The ability to make a clear and concise point is often the difference between making a persuasive argument and exposing yourself as an ignoramus. As a lawyer in training, I receive a lot of feedback on my communication skills — and spend a lot of time trying to avoid the latter.
While COVID-19 continues apace and we spend more time on social media, perhaps now more than ever the consequences of communicating imprecisely are highlighted. Loose speech becomes particularly dangerous when combined with the natural human fear of “outsiders.”
Whether in discussions of “vanlifers,” foreigners during COVID-19, or something more sinister, there is a very fine line between principled argument and xenophobia.
Lately, xenophobia seems to be winning. This observation is perhaps best represented in a somewhat disturbing statement from John Horgan, B.C.’s premier, made on July 27, 2020: “With respect to those who have offshore plates and are feeling harassed, I would suggest perhaps public transit… [or] that they ride a bike.”
Innocent on its surface, perhaps, this statement lacks the liberal mindset and principles that form the basis of many Canadians’ national pride.
That Horgan later said we should “hold judgement” is no defense: most Canadians would not stand for this reasoning in any other context, regardless of the extenuating circumstances.
In judging our times, we must remember that we are concerned about people who have, or who are spreading, COVID-19. We are afraid of a virus, not people.
There is good “precedent” on how imprecision can manifest in ugly ways. The homophobia that sprung as a result of the AIDS pandemic is not, and never was, justified by the higher rate of AIDS in the gay community. Fear of “outsiders” who might come from a population with a higher rate of COVID-19, though less morally obscene, shares parallel and equally unfounded justification. Simply because COVID-19 is more transmissible than AIDS does not make generalized, imprecise, and xenophobic attitudes or policies any more acceptable.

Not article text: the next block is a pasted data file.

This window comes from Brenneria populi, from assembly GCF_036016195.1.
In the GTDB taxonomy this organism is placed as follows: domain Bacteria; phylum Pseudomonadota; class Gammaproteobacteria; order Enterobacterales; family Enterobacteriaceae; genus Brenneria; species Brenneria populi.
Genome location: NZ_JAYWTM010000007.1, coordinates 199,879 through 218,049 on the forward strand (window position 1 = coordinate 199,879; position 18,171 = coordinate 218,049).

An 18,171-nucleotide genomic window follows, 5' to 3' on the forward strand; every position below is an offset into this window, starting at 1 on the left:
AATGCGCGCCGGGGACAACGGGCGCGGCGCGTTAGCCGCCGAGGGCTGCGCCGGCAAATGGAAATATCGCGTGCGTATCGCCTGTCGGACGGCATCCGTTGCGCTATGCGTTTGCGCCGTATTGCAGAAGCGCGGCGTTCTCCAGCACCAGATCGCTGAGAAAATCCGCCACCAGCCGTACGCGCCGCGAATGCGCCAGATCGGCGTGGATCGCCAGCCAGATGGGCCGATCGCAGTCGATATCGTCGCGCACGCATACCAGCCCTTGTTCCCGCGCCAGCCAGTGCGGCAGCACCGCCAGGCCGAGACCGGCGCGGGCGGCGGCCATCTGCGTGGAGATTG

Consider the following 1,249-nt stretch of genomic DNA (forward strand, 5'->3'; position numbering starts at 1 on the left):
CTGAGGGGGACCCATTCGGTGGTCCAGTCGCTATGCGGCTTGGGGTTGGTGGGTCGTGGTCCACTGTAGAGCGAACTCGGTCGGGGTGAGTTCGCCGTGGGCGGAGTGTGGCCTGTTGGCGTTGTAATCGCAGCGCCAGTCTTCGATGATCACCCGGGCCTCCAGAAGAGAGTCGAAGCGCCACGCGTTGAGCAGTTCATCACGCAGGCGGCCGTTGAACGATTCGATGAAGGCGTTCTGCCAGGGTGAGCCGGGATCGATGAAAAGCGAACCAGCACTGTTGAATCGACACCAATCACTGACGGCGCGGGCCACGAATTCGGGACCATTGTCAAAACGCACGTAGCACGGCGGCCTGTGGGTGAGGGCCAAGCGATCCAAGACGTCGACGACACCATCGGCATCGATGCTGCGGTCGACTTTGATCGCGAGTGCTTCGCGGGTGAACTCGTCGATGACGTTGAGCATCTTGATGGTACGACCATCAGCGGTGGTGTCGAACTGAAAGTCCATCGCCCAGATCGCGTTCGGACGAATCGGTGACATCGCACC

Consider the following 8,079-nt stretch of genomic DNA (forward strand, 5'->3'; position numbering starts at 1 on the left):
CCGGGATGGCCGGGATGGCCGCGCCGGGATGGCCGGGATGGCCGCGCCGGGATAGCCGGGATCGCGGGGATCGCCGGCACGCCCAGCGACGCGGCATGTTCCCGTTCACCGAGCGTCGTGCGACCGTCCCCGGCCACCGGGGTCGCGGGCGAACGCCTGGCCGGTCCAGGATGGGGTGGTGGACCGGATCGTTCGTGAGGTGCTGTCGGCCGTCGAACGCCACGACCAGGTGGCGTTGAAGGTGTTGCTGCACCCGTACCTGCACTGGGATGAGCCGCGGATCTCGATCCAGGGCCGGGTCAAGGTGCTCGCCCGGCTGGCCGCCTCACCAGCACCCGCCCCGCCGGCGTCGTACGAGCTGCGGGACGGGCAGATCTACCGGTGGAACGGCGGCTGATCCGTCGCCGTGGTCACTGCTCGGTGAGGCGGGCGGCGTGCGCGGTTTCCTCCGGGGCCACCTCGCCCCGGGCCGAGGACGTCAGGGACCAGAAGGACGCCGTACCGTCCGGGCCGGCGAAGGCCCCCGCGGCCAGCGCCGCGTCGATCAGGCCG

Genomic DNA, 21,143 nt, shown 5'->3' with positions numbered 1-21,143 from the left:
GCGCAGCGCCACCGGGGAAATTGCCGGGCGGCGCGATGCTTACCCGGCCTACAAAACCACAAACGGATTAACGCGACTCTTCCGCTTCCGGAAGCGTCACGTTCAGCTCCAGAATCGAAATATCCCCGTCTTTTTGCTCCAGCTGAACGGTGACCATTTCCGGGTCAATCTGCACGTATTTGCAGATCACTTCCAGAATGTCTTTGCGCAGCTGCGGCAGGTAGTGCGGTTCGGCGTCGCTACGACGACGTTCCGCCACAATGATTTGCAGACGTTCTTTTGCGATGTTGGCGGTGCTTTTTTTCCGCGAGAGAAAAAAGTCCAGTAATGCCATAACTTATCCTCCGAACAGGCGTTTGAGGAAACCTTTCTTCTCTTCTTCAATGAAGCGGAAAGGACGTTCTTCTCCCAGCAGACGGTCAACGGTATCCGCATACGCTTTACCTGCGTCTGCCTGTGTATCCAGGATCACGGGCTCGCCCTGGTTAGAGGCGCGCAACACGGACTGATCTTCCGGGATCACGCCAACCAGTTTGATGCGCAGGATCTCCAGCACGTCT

The “dark side” of our COVID fears are well exhibited in social media reactions to recent news stories.
In one story, a Canadian-American couple attempting to marry (and re-unify in Canada) were accused by many commenters of trying to blatantly skirt laws or of needlessly putting other Canadians in danger — neither of which was evidenced on the facts. In other stories, some Canadian commenters supported vandalizing of cars with out-of-province plates. In others, borderline vigilante-style Facebook posts are “outing outsiders” for simply being “outsiders.”
This imprecise social reaction to COVID-19 is poorly reasoned and devoid of evidence. We should judge people on whether they follow the rules society has adopted, not their group identity. To the extent policy is based on group identity, we should tread extra carefully. Our justice system is built on individual culpability, not group affiliation, and there is no reason our feelings during COVID-19 should be radically different.
None of this is to say we cannot distinguish between groups or acknowledge statistical realities. It is to say, however, that our default reaction should be to treat people as individuals.
Precision is imperative to effective communication and argument. One of the best ways I have learned to argue more precisely is to replace ‘general’ words such as “those,” “these” or “they” with more ‘specific’ words such as “some,” “many,” or “often.” This tweak in our communication can give significant credibility to what we are actually trying to say.
If even 99% of people in a particular group have tested positive for COVID-19, it is not the case that “those people have the virus.” Many of the people in that group have the virus.
Slight changes in rhetorical precision can have a drastic impact on what we think an acceptable policy solution (or an appropriate Facebook comment) might be, well beyond the COVID-19 context.
Once “those people” become “many of those people,” we are reminded of the remainders, and hopefully about the effect our imprecise arguments can have on each other.
Nicholas Terry has been a Squamish resident since 2011 and is currently a student at the Peter A. Allard school of law at UBC.